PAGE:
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Stay Safe During a Natural Disaster
How to keep your home safe during a natural disaster
Severe storms, wildfires, and flooding are rising, with the number of disasters over the last 50 years having increased fivefold. That is a scary statistic, but thankfully due to early warning technology and people taking preparation measures into their own hands, the number of casualties due to these events has fallen by two-thirds. Seeing no signs of these events slowing, we thought it would be a good idea to make sure that if you have to evacuate your home due to a natural disaster, you’re prepared, and your home is secure. Ensuring your home is strong enough to withstand high winds, your landscapes are pruned sufficiently to survive a wildfire, and your home is non-inviting enough to deter looters is key.
Take an inventory of your home
Having an up-to-date inventory of your belongings makes it much simpler to apply for disaster aid after the disaster has passed. It will also speed up the process of filing claims with your insurance company about damaged or destroyed possessions.
Some apps are available, like Home Contents or Sortly, and your insurance company might have a helpful tool too. It’s also an excellent idea to take photos of your home and belongings. For expensive appliances, make sure you also take pictures of the serial numbers and save all of these images to a preparedness folder on an online database, like iCloud or Dropbox.
Update your home insurance policy
Long before an evacuation order goes out, we highly recommend you review your insurance policy for the necessary coverages. Your insurance may vary depending on where you live and the hazards in your area, so adjust based on your needs. Also, if you’ve recently remodeled your home, ensure your insurance is updated to cover the new additions fully.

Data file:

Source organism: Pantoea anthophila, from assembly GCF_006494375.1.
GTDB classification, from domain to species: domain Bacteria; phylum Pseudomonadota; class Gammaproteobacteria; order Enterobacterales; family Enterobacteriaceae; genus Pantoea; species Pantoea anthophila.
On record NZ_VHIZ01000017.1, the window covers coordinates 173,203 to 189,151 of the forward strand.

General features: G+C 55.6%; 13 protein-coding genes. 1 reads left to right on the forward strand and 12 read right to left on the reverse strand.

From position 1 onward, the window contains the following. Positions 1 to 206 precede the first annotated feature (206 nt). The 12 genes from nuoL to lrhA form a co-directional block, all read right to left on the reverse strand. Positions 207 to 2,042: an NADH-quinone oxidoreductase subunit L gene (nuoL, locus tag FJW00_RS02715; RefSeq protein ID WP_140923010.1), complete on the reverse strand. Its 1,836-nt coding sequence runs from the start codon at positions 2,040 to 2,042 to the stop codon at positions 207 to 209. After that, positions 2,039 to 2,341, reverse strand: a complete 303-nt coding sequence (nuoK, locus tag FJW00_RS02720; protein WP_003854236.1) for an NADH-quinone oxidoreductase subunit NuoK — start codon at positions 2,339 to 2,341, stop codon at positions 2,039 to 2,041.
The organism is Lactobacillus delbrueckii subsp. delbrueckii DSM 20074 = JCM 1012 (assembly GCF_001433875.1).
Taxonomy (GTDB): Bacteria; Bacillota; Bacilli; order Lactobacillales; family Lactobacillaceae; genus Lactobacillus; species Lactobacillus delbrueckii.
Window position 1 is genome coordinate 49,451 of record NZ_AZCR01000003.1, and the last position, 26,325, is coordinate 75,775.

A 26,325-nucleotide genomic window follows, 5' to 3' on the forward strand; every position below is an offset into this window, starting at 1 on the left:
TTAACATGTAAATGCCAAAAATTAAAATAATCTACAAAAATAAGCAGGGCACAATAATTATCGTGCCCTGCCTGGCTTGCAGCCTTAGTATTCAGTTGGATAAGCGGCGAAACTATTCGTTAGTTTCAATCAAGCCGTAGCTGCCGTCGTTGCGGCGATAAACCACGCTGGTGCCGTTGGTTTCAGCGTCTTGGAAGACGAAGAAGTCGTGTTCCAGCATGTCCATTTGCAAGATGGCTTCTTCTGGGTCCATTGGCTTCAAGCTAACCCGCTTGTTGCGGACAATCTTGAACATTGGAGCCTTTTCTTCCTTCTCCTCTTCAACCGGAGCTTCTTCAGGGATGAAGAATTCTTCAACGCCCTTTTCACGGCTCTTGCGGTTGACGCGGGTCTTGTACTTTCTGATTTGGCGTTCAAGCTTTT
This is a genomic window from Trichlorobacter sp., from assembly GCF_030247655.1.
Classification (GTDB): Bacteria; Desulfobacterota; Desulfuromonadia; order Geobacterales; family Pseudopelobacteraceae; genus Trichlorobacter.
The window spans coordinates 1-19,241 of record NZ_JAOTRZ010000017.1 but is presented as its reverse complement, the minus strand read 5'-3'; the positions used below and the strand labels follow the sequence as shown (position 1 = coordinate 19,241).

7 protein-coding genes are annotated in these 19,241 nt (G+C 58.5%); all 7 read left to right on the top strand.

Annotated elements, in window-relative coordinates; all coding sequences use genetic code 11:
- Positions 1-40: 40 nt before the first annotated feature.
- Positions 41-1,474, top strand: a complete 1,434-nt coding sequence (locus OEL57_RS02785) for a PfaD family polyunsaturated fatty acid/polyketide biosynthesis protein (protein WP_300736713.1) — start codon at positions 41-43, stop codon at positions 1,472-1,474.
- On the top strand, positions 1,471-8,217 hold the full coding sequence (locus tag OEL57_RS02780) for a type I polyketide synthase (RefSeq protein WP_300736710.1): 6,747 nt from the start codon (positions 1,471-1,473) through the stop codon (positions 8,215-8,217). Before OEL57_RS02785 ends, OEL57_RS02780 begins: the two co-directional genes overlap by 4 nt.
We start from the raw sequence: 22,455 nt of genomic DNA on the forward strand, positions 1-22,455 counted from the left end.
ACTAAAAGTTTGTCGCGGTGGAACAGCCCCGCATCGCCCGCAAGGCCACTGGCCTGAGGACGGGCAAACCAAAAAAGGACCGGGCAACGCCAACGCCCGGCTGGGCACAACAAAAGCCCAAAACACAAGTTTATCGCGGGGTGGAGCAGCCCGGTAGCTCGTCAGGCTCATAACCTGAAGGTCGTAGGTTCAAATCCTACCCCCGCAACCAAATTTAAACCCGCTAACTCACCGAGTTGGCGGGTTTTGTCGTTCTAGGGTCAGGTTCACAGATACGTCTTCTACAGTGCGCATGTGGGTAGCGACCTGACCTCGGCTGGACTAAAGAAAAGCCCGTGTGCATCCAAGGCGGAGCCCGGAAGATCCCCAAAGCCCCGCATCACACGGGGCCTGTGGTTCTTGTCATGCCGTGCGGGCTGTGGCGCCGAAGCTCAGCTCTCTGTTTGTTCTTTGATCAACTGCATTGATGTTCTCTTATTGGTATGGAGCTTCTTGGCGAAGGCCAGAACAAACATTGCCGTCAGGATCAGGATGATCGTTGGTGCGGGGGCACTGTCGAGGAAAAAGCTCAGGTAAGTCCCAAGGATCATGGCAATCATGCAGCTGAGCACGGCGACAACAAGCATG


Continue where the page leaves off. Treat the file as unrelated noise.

If you’re not a homeowner, renters’ insurance is your friend. Make sure it at least covers the majority of your belongings. Consult your insurance company to determine what is and isn’t included in your current policy and add what is missing.
Keep enough food and water for two weeks
Some people will tell you that 72 hours or three days of supplies is enough, but we feel that two weeks is the safer bet. You don’t know how many people will be affected by the disaster, and assistance might be stretched thin. It’s always best to ensure you and your family are taken care of rather than be wholly dependent on emergency services. Purchasing long-lasting emergency food that doesn’t require cooking is highly recommended. Make sure to store all of this in a safe and accessible location for ease.
Also, when the order to evacuate comes, grab all of your perishables from the fridge and eat them first. Adding a couple of days to your food stores is never a bad idea.
Turn off your utilities
It’s essential that you know where and how to connect and disconnect your utilities like water and electricity safely. This is a good skill, even if you aren’t prepping for a natural disaster.
Clean up your yard
If you’re in a wildfire zone, removing any dry brush and dead trees and cutting back branches that hang over your roof are chores you should keep up throughout the year. However, in the case of an oncoming disaster, it’s recommended that you trim back bushes and weeds and remove any firewood in a 30-foot radius of your home.
Strengthen your home’s defenses from looters
Repair your doors and door frames, especially sliding glass doors. You want tight and secure seals on all your entry points, including windows. Seal and reinforce any cracks or openings. Install security cameras and other burglar deterrents. Evacuations are, unfortunately, a peak time of activity for looters. Many IoT devices allow you to control systems in your home while you’re away, which can give your home the outward appearance of being inhabited. If it looks like you’re sheltering in place, looters will most likely pass up your home and instead choose a more accessible, empty location.
When you’re ordered to evacuate, ensure all entry points are tightly closed and locked, motion-sensitive lights are set, and your valuables are hidden away (time permitting).
When it comes to evacuation, time is not on your side, and preparedness is the best tool in your bag. You won’t be allowed to return to your home until the area has been deemed safe, so you must have everything you need for your journey and your home in as safe and secure a condition as possible before a natural disaster occurs. A disaster preparedness checklist of needs and must-do’s will help ensure you don’t miss anything when under the stress of an evacuation.
If you have any questions or want to learn more about what you can do to prepare your home and ensure your family’s safety in the event of a disaster, you can always call the knowledgeable professionals at Alarm Solutions.